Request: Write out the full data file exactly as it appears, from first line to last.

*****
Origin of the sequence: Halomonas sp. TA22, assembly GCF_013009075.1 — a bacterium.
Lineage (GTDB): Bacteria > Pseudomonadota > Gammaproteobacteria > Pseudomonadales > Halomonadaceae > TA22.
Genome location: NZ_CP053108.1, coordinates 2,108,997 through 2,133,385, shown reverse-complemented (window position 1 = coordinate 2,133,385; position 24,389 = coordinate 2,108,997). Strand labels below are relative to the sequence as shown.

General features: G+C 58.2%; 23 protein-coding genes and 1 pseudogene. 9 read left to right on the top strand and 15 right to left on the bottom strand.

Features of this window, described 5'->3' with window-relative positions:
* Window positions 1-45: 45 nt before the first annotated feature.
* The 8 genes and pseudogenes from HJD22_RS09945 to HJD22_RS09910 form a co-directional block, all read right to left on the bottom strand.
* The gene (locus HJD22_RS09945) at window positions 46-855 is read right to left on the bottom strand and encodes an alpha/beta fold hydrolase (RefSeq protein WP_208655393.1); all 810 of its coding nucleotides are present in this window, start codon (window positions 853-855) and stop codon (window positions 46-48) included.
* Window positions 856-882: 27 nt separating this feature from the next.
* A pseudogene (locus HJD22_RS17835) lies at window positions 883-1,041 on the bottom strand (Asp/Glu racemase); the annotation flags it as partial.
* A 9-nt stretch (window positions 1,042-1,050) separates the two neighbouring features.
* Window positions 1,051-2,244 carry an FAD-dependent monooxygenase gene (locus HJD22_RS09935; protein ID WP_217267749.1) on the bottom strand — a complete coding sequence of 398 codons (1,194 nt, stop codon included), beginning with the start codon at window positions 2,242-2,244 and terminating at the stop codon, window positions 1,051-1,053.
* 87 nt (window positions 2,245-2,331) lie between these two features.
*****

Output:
Origin of the sequence: Halomonas sp. TA22, assembly GCF_013009075.1 — a bacterium.
Lineage (GTDB): Bacteria > Pseudomonadota > Gammaproteobacteria > Pseudomonadales > Halomonadaceae > TA22.
Genome location: NZ_CP053108.1, coordinates 2,108,997 through 2,133,385, shown reverse-complemented (window position 1 = coordinate 2,133,385; position 24,389 = coordinate 2,108,997). Strand labels below are relative to the sequence as shown.

General features: G+C 58.2%; 23 protein-coding genes and 1 pseudogene. 9 read left to right on the top strand and 15 right to left on the bottom strand.

Features of this window, described 5'->3' with window-relative positions:
* Window positions 1-45: 45 nt before the first annotated feature.
* The 8 genes and pseudogenes from HJD22_RS09945 to HJD22_RS09910 form a co-directional block, all read right to left on the bottom strand.
* The gene (locus HJD22_RS09945) at window positions 46-855 is read right to left on the bottom strand and encodes an alpha/beta fold hydrolase (RefSeq protein WP_208655393.1); all 810 of its coding nucleotides are present in this window, start codon (window positions 853-855) and stop codon (window positions 46-48) included.
* Window positions 856-882: 27 nt separating this feature from the next.
* A pseudogene (locus HJD22_RS17835) lies at window positions 883-1,041 on the bottom strand (Asp/Glu racemase); the annotation flags it as partial.
* A 9-nt stretch (window positions 1,042-1,050) separates the two neighbouring features.
* Window positions 1,051-2,244 carry an FAD-dependent monooxygenase gene (locus HJD22_RS09935; protein ID WP_217267749.1) on the bottom strand — a complete coding sequence of 398 codons (1,194 nt, stop codon included), beginning with the start codon at window positions 2,242-2,244 and terminating at the stop codon, window positions 1,051-1,053.
* 87 nt (window positions 2,245-2,331) lie between these two features.